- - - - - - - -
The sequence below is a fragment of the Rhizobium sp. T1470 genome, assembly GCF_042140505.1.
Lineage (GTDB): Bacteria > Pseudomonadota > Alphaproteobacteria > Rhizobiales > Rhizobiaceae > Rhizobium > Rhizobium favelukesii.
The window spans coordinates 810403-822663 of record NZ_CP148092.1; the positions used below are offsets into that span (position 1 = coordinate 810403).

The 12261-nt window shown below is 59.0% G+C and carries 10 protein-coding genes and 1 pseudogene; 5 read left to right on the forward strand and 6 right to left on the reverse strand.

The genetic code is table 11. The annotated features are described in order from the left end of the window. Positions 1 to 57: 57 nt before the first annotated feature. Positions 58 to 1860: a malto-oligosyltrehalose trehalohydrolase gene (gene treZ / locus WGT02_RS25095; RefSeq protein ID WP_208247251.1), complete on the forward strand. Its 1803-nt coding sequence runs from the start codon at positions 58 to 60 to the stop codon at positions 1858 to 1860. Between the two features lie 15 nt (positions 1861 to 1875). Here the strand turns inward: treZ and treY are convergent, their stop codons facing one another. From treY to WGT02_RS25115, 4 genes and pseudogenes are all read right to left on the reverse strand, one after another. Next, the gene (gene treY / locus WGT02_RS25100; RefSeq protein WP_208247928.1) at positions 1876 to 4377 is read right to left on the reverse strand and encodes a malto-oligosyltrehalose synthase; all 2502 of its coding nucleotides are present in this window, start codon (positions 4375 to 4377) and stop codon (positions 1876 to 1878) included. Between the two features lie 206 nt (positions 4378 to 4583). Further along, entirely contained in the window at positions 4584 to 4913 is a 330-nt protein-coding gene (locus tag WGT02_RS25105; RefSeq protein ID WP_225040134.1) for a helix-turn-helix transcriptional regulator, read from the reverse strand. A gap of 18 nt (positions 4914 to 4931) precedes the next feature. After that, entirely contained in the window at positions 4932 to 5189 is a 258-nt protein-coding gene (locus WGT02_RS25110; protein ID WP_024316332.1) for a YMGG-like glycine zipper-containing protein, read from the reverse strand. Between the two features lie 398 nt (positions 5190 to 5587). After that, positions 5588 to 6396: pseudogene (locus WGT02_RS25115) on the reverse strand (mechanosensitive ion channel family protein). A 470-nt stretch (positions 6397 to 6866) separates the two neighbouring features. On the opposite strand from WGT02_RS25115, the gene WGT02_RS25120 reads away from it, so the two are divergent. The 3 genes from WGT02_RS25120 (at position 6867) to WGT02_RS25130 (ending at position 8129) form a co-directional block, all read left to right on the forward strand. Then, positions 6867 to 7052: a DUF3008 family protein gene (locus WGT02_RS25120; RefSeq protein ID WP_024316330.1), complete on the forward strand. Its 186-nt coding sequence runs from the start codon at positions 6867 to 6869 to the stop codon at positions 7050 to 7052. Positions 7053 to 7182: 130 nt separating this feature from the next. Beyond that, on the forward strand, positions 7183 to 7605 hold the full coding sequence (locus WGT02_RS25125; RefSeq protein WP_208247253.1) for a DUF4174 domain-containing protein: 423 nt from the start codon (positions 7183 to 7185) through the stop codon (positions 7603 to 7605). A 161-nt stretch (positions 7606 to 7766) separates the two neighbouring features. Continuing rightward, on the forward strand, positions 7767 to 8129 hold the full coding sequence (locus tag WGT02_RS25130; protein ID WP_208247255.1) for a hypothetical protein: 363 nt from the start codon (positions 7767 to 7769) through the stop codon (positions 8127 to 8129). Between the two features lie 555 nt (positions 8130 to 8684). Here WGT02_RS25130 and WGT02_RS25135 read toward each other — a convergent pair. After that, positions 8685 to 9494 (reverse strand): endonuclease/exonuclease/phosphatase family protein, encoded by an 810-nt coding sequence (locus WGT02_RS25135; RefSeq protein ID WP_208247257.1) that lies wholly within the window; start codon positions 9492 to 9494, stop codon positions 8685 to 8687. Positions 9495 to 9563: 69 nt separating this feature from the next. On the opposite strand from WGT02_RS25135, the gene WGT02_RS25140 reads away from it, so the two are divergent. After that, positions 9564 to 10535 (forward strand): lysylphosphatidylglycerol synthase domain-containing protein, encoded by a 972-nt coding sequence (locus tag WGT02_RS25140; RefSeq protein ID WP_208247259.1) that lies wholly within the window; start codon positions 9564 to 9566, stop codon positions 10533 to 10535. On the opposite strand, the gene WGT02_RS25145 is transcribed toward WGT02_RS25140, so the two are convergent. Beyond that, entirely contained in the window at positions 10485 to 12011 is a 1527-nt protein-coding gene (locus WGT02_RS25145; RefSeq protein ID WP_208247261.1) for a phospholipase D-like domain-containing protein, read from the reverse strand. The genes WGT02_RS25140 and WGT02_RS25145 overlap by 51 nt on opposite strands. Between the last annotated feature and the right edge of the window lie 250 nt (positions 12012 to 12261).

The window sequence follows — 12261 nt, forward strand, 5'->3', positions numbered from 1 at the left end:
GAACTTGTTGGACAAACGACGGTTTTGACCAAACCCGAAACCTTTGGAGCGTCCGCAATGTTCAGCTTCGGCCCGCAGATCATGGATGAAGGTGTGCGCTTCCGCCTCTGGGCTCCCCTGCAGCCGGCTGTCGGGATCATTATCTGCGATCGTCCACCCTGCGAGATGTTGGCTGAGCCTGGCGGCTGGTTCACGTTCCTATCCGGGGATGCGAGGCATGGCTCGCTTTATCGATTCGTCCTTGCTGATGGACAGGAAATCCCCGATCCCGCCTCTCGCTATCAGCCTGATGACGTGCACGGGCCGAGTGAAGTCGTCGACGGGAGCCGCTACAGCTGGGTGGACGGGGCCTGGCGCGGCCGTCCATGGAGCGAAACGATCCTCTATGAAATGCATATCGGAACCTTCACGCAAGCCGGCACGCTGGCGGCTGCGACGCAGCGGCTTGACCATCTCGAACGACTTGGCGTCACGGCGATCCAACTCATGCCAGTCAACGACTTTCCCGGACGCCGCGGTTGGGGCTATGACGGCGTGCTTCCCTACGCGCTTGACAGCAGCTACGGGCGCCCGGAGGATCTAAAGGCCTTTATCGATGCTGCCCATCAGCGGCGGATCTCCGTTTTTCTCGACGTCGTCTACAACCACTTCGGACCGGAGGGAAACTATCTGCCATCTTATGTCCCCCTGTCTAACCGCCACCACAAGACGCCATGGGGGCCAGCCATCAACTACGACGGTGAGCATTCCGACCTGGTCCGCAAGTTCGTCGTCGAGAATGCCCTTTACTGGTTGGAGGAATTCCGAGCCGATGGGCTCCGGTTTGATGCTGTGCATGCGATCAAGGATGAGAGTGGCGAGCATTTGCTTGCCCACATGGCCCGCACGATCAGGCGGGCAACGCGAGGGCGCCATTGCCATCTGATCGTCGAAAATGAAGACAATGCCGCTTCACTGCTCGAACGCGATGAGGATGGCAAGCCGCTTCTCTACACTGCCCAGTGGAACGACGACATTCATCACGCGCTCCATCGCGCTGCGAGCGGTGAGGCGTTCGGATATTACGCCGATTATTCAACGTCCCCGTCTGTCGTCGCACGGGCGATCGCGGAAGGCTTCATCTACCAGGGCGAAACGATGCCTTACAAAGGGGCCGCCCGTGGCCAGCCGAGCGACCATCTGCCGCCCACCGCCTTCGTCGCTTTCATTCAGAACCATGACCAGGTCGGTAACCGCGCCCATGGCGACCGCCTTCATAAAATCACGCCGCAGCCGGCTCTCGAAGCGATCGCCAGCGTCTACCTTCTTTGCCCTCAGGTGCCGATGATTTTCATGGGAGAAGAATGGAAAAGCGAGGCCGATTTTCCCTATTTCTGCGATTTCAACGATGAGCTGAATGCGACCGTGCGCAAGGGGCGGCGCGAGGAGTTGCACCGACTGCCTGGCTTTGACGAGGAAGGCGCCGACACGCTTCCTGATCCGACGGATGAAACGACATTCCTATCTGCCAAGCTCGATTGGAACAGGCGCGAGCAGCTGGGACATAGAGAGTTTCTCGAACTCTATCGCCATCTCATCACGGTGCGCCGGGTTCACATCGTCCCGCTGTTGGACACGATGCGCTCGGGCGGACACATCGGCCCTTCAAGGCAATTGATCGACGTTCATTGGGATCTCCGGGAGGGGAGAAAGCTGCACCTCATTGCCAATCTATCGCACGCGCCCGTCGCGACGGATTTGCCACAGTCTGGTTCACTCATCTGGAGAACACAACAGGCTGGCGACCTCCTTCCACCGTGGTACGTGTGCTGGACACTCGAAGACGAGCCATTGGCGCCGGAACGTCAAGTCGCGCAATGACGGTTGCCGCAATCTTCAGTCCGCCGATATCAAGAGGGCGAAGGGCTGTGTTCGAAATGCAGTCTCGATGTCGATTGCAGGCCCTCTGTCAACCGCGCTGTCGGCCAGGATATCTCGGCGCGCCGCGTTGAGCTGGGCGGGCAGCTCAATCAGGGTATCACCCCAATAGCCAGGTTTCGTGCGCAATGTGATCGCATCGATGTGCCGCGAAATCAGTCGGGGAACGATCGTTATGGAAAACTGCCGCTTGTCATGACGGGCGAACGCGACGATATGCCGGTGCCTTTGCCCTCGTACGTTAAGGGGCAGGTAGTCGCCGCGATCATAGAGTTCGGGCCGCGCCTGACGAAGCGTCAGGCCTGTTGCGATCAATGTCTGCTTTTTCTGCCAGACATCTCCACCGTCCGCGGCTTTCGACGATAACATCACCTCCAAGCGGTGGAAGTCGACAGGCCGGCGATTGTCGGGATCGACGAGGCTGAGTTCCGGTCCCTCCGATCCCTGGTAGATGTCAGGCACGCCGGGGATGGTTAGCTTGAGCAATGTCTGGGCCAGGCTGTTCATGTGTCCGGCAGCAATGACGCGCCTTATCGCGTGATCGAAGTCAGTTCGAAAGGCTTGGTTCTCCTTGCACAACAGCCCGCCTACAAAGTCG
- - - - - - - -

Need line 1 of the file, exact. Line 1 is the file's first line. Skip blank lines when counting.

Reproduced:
The sequence below is a fragment of the Rhizobium sp. T1470 genome, assembly GCF_042140505.1.